The bones, believed by some to have medicinal benefits, were destined for Malaysia.
Officials have seized 342kg (754lb) of lion bones and arrested three people at Johannesburg airport in South Africa, the environment ministry said.
The bones, which are prized in Asia for supposed medicinal benefits and to make jewellery, were destined for Malaysia.
The 12 boxes of lion bones wrapped in aluminium foil were misdeclared and discovered upon inspection.
Exporting bones of lions bred in captivity is legal in South Africa, though a special permit is required.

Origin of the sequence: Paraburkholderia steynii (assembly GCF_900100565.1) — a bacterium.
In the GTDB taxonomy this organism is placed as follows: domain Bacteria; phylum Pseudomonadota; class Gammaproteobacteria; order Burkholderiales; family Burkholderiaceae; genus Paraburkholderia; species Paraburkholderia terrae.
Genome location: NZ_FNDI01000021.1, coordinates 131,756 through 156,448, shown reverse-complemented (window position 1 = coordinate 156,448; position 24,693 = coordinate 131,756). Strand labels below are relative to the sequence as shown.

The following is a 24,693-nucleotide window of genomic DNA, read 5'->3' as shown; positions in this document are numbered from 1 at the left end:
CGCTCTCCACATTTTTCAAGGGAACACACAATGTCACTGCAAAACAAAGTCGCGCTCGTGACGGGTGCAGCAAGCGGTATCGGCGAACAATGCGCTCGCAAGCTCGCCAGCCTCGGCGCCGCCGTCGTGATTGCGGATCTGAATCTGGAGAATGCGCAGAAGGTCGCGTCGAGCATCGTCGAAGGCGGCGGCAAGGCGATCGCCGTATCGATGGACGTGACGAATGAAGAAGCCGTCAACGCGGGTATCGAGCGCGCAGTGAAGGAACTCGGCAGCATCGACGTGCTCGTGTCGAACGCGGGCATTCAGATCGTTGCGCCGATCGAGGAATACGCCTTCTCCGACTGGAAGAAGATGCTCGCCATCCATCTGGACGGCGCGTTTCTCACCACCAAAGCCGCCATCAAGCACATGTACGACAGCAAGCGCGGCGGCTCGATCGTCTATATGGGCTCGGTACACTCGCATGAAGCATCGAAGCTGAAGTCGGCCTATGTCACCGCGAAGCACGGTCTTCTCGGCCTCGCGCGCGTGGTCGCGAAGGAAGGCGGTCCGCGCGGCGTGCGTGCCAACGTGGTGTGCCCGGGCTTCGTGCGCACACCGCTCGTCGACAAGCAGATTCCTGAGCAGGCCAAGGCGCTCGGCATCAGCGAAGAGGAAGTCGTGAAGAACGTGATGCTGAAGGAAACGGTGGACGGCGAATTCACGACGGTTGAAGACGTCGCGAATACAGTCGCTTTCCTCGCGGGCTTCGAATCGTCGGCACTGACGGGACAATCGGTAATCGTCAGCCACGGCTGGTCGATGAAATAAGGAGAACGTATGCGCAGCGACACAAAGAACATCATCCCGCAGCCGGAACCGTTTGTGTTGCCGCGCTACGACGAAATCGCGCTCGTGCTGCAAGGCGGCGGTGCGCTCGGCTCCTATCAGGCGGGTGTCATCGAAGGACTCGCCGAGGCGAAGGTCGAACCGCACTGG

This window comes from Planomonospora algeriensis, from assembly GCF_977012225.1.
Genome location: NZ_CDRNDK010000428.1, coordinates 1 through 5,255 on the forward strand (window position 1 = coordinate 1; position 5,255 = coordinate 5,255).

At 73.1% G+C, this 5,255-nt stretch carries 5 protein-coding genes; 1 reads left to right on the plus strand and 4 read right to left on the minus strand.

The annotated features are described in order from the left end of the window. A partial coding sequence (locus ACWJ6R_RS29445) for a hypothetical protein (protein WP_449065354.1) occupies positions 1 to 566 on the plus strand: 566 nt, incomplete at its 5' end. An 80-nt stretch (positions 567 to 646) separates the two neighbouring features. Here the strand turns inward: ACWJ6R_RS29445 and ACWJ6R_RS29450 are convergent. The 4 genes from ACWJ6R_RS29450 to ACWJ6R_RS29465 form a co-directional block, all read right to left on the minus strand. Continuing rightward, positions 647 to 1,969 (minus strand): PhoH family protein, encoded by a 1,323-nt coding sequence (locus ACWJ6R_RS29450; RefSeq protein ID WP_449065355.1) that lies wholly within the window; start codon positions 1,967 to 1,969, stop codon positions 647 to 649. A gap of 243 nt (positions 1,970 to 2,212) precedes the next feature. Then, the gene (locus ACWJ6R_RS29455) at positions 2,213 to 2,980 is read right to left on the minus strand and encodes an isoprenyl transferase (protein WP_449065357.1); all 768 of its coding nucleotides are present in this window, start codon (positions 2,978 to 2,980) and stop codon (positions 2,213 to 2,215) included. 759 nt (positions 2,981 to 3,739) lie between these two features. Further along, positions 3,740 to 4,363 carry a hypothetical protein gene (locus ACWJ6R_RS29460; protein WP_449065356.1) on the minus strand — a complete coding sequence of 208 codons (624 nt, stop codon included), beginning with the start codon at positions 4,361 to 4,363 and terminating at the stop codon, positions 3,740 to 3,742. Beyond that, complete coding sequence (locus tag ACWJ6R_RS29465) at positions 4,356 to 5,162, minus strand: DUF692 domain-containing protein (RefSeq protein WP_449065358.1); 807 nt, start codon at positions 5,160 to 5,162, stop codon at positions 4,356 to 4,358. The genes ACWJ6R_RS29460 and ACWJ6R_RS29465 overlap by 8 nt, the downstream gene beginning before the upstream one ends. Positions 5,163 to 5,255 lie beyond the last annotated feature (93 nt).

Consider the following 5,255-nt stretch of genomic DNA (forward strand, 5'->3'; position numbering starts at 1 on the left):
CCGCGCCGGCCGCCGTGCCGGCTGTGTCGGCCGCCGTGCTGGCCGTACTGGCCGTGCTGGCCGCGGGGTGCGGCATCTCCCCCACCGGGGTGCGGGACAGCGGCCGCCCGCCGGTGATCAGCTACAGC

Ministry spokesman Albi Modise said those arrested were foreigners, including two from Zimbabwe, with one suspect still in custody.
The average weight of a lion skeleton is 9kg, according to a report produced by South Africa’s EMS conservation foundation and the Ban Animal Trading group.
With skeletons of average weight, 342kg would amount to 38 lions.
It was not immediately clear whether the bones were from lions bred in captivity or from the wild.
Lion parts are often sold in Asian markets mislabelled as tiger parts, due to China’s ban on the sale of tiger products, according to the UK-based Environment Investigation Agency.
“Tiger bone wine” is used in traditional Chinese medicine, though there is no evidence it has any benefits.
More than 11,000 lions live in South Africa, with 3,000 of them located in national parks where hunting is forbidden.